I've posted the ad in a number of places ... particularly on college campuses near our home in lower Manhattan.
As the resumes have come in, I've been saddened to see that the most common applicant is someone who is about to graduate with a media degree of one kind of another.
I've been saddened. But I have not been surprised.
Long time coming
A year ago this month I wrote what is the most-read post in the history of this blog -- a lengthy piece in which I said that "much of B2B publishing -- weighed down by the twin albatrosses of junk bonds and rising print costs -- has sunk into a death spiral."
In that piece I told the "editors, salespeople and designers of B2B" it was well past the time for them to "walk away from print."
Since writing that piece, I've found myself listening time and time and time again to B2B executives complain that I've overstated the problems in the industry and/or that by writing about how bad things are, I'm actually making things worse.
So look: I think it's beyond silly to suggest that reporting the news actually causes the news. And it would be beyond presumptuous of me to suggest this blog has sufficient influence to make things worse (or better.)
But regardless, I think we can probably all agree at this point that I did not overstate the case -- things were, as I wrote at that time, "awful and getting worse."
Does anyone doubt still doubt this? Is it not clear that B2B has sunk into nearly as much trouble as the newspaper industry?
If so, please consider the news of just the past few hours:
Penton is going to a four-day workweek and cutting pay.
BNP is cutting salaries by 25 percent.
McGraw-Hill's media unit said its revenue and profit have plunged.
Hate to say I told you so, but ...
Another of the most-read posts in the history of this blog was published on Dec. 11, 2007. In it I wrote that I had a sense that "something is about to go wrong" and that 2008 would be "an awful year for B2B publishing."
I said then that "everywhere I go I meet people with revenue targets that seem delusional." And I said that the "lust of investors, the demands for growth, the need to justify ourselves to the people who control the purse strings are pushing us into a new era of preposterousness."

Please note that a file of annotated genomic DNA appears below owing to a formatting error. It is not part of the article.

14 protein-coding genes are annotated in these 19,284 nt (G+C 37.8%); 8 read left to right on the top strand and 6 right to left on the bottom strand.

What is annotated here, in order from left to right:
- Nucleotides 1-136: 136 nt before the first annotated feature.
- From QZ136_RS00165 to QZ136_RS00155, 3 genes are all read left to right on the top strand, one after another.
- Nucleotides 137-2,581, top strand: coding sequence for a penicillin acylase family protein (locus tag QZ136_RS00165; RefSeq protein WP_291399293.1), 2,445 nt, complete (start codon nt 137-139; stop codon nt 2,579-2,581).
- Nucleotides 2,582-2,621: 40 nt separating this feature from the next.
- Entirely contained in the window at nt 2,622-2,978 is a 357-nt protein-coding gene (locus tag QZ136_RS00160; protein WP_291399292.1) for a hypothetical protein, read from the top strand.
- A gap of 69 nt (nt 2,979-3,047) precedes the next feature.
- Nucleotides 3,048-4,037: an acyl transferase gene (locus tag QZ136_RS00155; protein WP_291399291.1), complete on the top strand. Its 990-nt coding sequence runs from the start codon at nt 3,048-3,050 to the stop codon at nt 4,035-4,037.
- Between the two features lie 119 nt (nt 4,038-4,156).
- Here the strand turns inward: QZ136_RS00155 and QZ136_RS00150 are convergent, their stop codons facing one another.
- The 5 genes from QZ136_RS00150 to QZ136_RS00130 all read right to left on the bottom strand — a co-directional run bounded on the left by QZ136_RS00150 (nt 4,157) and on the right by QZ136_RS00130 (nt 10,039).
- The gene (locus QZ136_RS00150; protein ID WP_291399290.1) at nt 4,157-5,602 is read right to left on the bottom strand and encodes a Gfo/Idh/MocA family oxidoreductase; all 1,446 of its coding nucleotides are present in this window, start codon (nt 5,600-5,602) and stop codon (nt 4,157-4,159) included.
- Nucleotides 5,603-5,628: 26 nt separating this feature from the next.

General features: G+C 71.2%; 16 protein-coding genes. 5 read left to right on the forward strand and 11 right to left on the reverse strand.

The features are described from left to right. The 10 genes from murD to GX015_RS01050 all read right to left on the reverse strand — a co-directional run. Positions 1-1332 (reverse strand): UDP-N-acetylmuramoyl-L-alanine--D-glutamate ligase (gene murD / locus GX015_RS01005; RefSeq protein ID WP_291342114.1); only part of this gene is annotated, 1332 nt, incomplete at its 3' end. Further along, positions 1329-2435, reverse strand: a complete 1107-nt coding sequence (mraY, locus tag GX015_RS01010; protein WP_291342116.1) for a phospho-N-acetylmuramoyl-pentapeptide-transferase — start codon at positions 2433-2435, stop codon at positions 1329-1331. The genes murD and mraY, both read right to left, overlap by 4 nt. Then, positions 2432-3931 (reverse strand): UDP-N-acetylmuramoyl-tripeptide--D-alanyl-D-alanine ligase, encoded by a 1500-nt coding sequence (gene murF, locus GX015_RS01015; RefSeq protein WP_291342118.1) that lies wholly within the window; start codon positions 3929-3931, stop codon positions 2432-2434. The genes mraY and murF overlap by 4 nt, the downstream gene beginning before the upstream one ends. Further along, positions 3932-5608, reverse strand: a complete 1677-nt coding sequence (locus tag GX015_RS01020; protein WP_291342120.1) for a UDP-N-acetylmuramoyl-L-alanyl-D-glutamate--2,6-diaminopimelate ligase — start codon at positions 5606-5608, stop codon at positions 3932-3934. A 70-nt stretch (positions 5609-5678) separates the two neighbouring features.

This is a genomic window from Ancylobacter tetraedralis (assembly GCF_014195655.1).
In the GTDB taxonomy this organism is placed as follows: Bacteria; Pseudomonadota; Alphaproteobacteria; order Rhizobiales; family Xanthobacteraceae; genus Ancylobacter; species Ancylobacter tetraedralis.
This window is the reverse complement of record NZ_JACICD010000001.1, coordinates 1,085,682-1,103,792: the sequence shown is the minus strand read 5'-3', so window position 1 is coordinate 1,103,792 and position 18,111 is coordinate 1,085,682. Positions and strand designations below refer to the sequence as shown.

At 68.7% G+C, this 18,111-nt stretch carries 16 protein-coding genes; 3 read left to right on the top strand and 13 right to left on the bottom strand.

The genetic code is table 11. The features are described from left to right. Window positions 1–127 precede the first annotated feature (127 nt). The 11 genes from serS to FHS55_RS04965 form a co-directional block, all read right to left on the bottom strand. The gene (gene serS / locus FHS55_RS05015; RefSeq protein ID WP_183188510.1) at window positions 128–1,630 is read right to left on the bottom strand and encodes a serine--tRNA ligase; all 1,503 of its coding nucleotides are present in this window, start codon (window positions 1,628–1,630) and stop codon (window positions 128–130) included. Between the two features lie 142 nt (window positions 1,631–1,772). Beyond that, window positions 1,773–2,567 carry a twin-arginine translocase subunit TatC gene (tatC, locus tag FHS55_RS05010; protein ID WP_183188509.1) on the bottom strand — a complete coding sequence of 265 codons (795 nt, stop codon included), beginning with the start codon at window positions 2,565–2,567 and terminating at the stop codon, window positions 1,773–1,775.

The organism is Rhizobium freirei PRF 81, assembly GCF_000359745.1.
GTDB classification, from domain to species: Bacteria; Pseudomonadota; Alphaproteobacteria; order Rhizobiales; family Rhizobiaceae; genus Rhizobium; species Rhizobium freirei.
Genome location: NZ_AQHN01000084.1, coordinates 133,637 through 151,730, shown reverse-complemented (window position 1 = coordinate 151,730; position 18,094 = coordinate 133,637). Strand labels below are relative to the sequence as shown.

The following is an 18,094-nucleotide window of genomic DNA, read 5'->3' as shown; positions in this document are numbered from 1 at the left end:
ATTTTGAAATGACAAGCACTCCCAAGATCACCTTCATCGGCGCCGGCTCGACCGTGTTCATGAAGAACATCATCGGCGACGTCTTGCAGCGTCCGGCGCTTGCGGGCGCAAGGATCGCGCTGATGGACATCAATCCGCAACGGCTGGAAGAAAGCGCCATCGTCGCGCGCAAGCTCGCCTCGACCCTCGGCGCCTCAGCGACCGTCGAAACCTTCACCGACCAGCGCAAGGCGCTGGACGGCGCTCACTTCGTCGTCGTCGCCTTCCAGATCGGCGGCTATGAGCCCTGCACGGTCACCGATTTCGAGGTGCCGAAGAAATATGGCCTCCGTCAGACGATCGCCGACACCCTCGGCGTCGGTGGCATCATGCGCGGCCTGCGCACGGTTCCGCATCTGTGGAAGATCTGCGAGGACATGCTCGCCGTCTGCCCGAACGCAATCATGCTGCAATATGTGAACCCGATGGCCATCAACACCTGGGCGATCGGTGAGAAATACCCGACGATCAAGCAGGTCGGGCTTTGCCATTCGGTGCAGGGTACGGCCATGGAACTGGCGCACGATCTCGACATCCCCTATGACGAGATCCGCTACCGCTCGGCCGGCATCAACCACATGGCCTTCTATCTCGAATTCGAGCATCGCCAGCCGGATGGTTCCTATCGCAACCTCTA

Nearly a year to the day after that, I published what is now the second-most-read post in the history of this blog: a lengthy piece in which I argued that "the B2B industry as we know it is about to collapse."
In that piece, I wrote that not only had most traditional publishers dug themselves into a hole from which it was unlikely they could emerge, but that the new Web-only publishers were also proving to be a major disappointment. Those "Web-native companies are finding themselves unable to assume the core journalistic functions needed by the B2B world," I said. And I repeated a concern I first wrote about two years ago this month that as the Web was growing more competitive, the Web-only publishers were demonstrating "the exact same attitudes, beliefs, work rules, chains of command and silos that I saw in the print-only companies that failed to respond to the Web."
And so, as Web-advertising revenue shrinks, I'm no more surprised to learn, as I did today, that T3i has shut down editorial operations at TelecomWeb, than I am to see that the Baltimore Sun is laying off editors. (Note: T3i's consulting and research units will continue to operate, according to a senior executive at the company.)
Just as I am not surprised that graduating seniors, just days away from receiving their journalism degrees, would be applying by the dozens for a nanny job.
Reasons to be cheerful
Today I'm making another prediction. And many readers of this blog may be surprised by this one: